TOOLKIT SERIES 2- Eve Leigh on writing interactive writing

It is important that we bring compassion and understanding to the situation we find ourselves in. This continues to be a tremendously difficult time for theatre and the artists who make it. If we are going to recover from the experiences of the past 12 months, we are going to need playwrights. That is a remarkable endeavour and a huge responsibility – something for which we all have the utmost respect and admiration at the Bruntwood Prize. That is why we are always striving to find ways to support playwrights and encourage people to have the courage to write.

Whether you have been able to be creative or not, we want to try and find ways to support you to continue to be engaged with the craft of writing for performance, engaging with an audience, telling stories and taking people on journeys. We truly hope that this series of on-line workshops – will inspire and support you to be creative and to find new possibilities for your work to be realised.

Eve Leigh is a writer for performance working between theatre, digital, audio, games, and installation work. Her play Salty Irina was shortlisted for the Bruntwood prize in 2019. Here she shares some techniques for anchoring your writing when beginning to write for games, interactive work, and digital performance.


What will the audience’s body be doing when they receive this story?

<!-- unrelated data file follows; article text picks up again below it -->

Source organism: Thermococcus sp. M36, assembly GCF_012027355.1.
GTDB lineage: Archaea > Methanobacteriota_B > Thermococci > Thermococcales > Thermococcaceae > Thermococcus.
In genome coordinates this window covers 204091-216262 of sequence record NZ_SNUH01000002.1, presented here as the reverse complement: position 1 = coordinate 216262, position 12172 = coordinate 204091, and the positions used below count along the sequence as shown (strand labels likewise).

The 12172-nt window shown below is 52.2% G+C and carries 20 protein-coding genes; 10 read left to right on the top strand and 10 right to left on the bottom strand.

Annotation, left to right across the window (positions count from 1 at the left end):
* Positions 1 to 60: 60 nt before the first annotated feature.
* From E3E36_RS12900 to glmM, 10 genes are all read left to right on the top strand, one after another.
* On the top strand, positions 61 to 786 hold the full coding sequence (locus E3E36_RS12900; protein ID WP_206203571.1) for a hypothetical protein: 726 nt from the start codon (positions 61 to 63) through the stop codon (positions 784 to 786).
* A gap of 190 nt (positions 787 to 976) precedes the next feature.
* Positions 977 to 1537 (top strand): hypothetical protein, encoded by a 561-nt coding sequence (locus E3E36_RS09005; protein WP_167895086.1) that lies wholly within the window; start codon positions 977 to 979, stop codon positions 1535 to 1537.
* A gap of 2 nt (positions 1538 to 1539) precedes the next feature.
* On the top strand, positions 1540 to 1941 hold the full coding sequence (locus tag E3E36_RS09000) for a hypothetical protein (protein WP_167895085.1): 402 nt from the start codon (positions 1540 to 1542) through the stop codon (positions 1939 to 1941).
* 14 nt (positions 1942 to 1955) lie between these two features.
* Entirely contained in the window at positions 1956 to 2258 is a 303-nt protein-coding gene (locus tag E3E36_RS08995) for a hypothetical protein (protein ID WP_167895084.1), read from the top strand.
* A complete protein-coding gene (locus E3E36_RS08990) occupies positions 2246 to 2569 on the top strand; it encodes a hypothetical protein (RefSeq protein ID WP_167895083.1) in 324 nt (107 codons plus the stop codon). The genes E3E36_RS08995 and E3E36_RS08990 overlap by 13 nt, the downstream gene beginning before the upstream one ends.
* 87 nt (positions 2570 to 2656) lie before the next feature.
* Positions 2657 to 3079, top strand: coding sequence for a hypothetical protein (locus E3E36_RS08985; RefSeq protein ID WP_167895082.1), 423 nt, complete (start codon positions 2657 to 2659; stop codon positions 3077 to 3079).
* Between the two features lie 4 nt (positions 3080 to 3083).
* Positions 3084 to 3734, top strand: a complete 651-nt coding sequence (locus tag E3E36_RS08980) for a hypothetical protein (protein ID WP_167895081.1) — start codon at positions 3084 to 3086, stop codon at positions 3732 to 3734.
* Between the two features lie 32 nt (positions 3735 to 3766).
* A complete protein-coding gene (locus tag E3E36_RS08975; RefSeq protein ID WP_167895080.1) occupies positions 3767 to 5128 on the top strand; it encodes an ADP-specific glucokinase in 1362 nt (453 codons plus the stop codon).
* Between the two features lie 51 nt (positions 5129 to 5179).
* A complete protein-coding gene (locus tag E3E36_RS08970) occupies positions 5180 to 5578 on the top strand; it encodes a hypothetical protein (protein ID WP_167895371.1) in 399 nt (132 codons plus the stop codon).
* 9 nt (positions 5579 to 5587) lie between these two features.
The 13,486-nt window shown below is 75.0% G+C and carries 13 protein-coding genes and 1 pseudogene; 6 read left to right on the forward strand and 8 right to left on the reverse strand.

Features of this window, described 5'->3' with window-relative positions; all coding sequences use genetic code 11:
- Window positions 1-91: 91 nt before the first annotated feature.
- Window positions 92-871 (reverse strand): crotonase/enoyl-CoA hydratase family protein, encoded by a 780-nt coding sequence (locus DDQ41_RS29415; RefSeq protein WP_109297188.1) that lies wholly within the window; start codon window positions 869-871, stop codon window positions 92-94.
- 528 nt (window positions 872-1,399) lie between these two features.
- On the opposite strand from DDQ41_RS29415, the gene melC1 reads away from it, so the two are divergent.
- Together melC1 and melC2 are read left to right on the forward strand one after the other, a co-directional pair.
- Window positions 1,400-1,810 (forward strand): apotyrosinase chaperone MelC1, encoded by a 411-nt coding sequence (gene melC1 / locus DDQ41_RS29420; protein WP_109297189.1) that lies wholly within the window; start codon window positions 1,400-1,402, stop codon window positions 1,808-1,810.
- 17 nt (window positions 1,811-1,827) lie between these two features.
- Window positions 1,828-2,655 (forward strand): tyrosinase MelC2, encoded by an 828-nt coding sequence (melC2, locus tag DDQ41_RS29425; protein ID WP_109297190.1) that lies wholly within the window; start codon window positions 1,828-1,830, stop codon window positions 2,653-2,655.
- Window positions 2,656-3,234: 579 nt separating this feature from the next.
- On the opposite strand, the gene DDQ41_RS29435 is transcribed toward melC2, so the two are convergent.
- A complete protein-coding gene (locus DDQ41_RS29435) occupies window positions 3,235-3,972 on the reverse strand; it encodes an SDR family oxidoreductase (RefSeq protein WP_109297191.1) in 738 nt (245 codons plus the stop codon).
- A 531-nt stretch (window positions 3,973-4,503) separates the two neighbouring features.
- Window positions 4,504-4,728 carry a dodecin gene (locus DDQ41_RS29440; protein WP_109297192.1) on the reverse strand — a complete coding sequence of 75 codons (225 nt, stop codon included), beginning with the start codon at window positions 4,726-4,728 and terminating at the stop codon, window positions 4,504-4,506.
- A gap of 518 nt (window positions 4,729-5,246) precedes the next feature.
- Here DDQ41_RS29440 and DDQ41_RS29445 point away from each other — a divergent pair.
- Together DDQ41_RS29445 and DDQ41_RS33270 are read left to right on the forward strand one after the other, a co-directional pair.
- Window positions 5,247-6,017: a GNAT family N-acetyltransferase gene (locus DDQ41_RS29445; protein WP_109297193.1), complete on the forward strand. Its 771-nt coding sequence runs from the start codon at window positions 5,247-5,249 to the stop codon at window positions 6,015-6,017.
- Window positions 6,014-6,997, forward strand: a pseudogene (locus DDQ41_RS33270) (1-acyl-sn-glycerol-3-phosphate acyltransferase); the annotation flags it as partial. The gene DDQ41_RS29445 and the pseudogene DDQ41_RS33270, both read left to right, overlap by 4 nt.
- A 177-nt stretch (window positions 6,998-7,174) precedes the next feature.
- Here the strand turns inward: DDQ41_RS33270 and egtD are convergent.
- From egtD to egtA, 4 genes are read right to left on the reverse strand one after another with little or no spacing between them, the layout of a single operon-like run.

• What space will they be in? Their own space, with a cup of tea on the sofa? A cultural space? A public space that feels familiar? A public space that’s deliberately strange?
  • What will they be wearing? Pyjamas, work clothes, clothes for a night out, fetish gear? Will you give them a kind of uniform as they come in (masks, clown noses, asking them to remove their shoes)?
  • How will their bodies move when they receive this story? Sitting down? Under the duvet? In Verity Standen’s HUG, the audience was blindfolded and embraced by singers. In my one-on-one piece Your Future, audiences came into a children’s play tent that was uncomfortably small for two adults. The piece was about time travel, and although we never discussed it, I wanted to build in a physical reminder of how small we used to be and how much we’d grown.

Make strong choices when it comes to all of this. Remember nothing about the audience experience needs to be taken for granted, and all of the above will affect how the audience receives your piece.

Give yourself ten minutes to dream about some interesting physical circumstances for a show. For a start, don’t think about narrative. Just think about the bodies you want to make work for, and how you want to accommodate them.


What sensations do you want to give them with this piece of work?

For instance, the feeling of playing football is different from the feeling of watching football, which is different from the feeling of playing poker.

  • Do you want to make the audience physically work hard?
  • Do you want to strategically withhold information, and give a feeling of suspense?
  • Do you want to lay out the rules clearly from the start or drop the audience in the middle of a world and let them figure it out?

Take another ten minutes. Build on the bodily world you’ve created in the previous exercise. What would some surprising/contrasting sensations be to give the audience, based on the creative decisions you’ve already made?